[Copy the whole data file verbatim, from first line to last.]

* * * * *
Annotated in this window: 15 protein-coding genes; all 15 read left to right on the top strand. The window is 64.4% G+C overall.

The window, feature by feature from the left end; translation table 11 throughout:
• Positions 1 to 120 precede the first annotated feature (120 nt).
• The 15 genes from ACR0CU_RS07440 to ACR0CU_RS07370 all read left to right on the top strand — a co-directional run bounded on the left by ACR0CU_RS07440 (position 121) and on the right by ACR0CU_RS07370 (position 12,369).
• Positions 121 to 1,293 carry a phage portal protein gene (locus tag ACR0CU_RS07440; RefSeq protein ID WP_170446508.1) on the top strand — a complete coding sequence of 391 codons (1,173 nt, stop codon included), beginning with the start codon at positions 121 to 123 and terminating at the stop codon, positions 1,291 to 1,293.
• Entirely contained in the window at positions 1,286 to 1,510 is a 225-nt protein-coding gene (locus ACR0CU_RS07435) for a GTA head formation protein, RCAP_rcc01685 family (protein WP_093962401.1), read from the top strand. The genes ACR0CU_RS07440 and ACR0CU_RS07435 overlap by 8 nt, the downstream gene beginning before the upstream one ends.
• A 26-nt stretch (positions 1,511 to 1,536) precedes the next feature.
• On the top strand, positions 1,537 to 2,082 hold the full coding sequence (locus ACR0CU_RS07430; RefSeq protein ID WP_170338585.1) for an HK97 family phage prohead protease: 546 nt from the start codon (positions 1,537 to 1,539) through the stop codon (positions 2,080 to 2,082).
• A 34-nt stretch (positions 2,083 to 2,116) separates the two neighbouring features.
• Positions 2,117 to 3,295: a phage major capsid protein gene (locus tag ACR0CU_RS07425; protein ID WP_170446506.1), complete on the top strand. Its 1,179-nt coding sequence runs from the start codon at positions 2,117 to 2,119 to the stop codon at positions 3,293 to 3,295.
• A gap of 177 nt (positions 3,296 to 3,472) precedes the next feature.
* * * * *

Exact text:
Annotated in this window: 15 protein-coding genes; all 15 read left to right on the top strand. The window is 64.4% G+C overall.

The window, feature by feature from the left end; translation table 11 throughout:
• Positions 1 to 120 precede the first annotated feature (120 nt).
• The 15 genes from ACR0CU_RS07440 to ACR0CU_RS07370 all read left to right on the top strand — a co-directional run bounded on the left by ACR0CU_RS07440 (position 121) and on the right by ACR0CU_RS07370 (position 12,369).
• Positions 121 to 1,293 carry a phage portal protein gene (locus tag ACR0CU_RS07440; RefSeq protein ID WP_170446508.1) on the top strand — a complete coding sequence of 391 codons (1,173 nt, stop codon included), beginning with the start codon at positions 121 to 123 and terminating at the stop codon, positions 1,291 to 1,293.
• Entirely contained in the window at positions 1,286 to 1,510 is a 225-nt protein-coding gene (locus ACR0CU_RS07435) for a GTA head formation protein, RCAP_rcc01685 family (protein WP_093962401.1), read from the top strand. The genes ACR0CU_RS07440 and ACR0CU_RS07435 overlap by 8 nt, the downstream gene beginning before the upstream one ends.
• A 26-nt stretch (positions 1,511 to 1,536) precedes the next feature.
• On the top strand, positions 1,537 to 2,082 hold the full coding sequence (locus ACR0CU_RS07430; RefSeq protein ID WP_170338585.1) for an HK97 family phage prohead protease: 546 nt from the start codon (positions 1,537 to 1,539) through the stop codon (positions 2,080 to 2,082).
• A 34-nt stretch (positions 2,083 to 2,116) separates the two neighbouring features.
• Positions 2,117 to 3,295: a phage major capsid protein gene (locus tag ACR0CU_RS07425; protein ID WP_170446506.1), complete on the top strand. Its 1,179-nt coding sequence runs from the start codon at positions 2,117 to 2,119 to the stop codon at positions 3,293 to 3,295.
• A gap of 177 nt (positions 3,296 to 3,472) precedes the next feature.